These underdeveloped scenes could easily have been removed to tighten the film, but for editor Surendra Poudel, meeting the runtime of two hours and fifteen minutes is apparently more important than telling a coherent story.
BC and director of photography Narendra Mainali simply aren’t on the same page either. Mainali is a veteran in Nepali cinema and his work in this film is beautiful, but it doesn’t serve the film. If you freeze individual frames, you will marvel at his composition and lighting but it doesn’t work as a part of the film’s whole.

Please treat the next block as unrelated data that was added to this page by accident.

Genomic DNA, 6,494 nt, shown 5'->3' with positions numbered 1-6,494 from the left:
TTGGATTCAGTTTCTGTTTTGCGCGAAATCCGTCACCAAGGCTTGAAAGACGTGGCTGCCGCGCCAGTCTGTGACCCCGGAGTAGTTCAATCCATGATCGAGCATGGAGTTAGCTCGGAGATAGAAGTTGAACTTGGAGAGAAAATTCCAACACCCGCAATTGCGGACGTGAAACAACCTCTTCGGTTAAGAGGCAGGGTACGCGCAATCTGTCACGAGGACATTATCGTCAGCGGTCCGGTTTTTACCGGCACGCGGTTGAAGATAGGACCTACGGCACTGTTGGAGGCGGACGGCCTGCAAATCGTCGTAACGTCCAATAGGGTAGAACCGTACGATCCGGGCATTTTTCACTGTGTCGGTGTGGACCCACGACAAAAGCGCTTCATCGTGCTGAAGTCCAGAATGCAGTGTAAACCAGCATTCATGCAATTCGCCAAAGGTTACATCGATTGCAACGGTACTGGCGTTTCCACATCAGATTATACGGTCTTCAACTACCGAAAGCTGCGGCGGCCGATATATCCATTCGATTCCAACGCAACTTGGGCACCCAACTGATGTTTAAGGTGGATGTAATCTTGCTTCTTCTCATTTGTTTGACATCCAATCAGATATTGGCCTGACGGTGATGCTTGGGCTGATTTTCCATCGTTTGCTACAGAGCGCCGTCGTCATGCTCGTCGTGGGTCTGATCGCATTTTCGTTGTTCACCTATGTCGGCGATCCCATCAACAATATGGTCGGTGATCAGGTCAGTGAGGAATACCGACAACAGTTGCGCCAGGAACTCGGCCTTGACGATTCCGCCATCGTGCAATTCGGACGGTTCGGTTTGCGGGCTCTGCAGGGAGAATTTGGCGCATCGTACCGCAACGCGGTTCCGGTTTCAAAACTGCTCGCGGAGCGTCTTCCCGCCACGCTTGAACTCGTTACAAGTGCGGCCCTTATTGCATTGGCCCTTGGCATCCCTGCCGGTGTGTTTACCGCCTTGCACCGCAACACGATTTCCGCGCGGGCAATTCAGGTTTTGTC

Many-a-time Mainali’s choices call attention to the cinematography and that distracts from the story. For example, in the scene where Hawaldar suggests that Shere sue the river, the shot is flushed in red light. Here, my mind was thoroughly occupied with the redness rather than content. In another scene, Shere goes home drunk and his wife steps out of the kitchen to meet him. A light source that is way too bright comes from inside the kitchen. It’s as if the kitchen is on fire. Now, these instances wouldn’t have stuck out if the film was consistent with its aesthetic choices. But that’s not the case.